Over the waning decades of the 20th century, we went from full-size, solid steel 1911 pistols to alloy frame shortened-barrel 1911s to shortened frame shortened-barrel 1911s and just about every combination in between.
Due to the advent and popularity of the HK SOCOM and USP lines, users got drawn in to handguns with flashlights mounted thereon. This was something that was previously unheard of. The USP Compact also had a light rail, like the USP’s proprietary that fit one light only.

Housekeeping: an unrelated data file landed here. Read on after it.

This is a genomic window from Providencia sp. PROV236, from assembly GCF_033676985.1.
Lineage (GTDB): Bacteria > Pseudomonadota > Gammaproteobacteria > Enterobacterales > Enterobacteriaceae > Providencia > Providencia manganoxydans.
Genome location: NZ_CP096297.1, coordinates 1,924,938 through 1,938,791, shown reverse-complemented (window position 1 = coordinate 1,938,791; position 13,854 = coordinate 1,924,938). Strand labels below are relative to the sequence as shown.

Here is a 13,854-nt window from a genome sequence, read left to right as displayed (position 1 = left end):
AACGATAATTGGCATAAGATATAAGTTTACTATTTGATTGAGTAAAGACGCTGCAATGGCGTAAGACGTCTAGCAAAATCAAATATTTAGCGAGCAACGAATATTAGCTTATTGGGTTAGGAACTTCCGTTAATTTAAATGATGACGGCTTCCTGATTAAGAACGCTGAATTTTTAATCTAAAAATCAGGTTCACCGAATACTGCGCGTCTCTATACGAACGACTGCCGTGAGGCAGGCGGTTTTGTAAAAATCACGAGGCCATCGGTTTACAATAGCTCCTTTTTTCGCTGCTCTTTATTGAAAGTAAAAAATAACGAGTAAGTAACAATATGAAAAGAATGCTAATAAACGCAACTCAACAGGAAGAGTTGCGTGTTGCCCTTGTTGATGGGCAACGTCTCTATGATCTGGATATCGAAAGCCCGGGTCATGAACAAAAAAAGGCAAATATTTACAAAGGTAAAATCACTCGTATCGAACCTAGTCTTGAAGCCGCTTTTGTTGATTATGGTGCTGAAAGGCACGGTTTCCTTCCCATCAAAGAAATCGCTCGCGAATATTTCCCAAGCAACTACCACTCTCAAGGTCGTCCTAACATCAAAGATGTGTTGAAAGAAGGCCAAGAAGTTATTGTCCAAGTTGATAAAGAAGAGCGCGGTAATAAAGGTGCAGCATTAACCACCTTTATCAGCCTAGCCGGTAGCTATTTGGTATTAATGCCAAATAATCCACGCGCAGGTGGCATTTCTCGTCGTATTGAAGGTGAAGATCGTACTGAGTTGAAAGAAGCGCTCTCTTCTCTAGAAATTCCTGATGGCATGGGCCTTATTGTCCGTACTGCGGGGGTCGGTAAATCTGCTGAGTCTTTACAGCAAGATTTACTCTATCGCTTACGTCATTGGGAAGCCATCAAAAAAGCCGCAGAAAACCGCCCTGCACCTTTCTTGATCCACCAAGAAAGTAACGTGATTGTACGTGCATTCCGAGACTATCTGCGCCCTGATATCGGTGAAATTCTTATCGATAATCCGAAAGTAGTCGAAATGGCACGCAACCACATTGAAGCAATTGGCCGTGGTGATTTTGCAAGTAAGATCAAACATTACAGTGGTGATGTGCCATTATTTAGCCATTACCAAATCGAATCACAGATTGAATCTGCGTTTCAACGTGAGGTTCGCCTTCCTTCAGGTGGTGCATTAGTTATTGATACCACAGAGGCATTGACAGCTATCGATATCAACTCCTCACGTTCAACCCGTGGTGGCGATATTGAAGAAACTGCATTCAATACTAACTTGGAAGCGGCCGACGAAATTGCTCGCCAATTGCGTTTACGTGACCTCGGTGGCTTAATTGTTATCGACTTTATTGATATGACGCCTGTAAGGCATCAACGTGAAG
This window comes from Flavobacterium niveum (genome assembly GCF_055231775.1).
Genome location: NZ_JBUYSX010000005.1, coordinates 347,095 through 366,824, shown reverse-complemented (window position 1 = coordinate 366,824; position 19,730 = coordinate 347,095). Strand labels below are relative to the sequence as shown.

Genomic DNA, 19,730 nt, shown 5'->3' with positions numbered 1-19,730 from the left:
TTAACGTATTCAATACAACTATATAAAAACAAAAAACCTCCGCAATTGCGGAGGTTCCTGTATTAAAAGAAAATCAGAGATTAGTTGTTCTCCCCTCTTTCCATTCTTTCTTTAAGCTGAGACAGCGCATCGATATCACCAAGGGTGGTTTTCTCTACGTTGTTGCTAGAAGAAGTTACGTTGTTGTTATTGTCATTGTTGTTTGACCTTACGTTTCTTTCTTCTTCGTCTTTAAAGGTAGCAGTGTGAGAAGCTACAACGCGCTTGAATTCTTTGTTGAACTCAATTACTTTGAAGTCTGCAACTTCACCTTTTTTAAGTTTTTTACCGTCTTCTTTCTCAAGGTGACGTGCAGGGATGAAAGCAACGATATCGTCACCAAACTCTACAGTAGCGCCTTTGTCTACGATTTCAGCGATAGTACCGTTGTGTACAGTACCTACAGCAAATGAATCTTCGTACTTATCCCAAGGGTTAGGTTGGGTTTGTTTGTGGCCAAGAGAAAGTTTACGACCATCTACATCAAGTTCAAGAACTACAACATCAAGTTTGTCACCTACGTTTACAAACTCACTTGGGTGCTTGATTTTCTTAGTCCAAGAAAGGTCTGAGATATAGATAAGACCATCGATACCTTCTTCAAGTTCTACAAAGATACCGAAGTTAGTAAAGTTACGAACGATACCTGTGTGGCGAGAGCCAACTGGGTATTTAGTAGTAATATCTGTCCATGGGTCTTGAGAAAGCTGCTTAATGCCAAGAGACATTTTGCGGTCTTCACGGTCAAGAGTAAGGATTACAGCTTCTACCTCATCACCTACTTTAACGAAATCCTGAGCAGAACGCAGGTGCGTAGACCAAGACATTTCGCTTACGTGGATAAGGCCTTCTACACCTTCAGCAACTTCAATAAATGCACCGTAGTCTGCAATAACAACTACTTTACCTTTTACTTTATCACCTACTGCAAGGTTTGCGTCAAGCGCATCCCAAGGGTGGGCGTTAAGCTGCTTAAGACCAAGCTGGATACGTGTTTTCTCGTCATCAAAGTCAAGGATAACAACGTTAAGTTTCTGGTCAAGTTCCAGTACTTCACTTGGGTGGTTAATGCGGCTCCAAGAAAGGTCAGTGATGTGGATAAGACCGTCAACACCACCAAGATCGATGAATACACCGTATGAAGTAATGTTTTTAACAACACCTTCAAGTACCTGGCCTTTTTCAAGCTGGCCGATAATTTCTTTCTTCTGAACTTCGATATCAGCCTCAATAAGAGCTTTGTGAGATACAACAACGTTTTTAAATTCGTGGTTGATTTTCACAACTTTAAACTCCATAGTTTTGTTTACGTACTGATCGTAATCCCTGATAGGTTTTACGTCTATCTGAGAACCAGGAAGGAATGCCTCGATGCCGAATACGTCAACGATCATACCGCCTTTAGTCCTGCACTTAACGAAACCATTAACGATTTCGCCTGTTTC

So-called “modern” pistol designs were made with dustcover light rails and some of these were quite popular. The 1911, enjoying a rebirth of popularity due in part to companies like Kimber, Springfield Armory and some high-end makers like Wilson Combat, was seen as being “light free.” The Dawson add-on rail helped move the 1911 into the light mount age. This was followed by 1911s of various makes that showed up with light rails integral to the frame.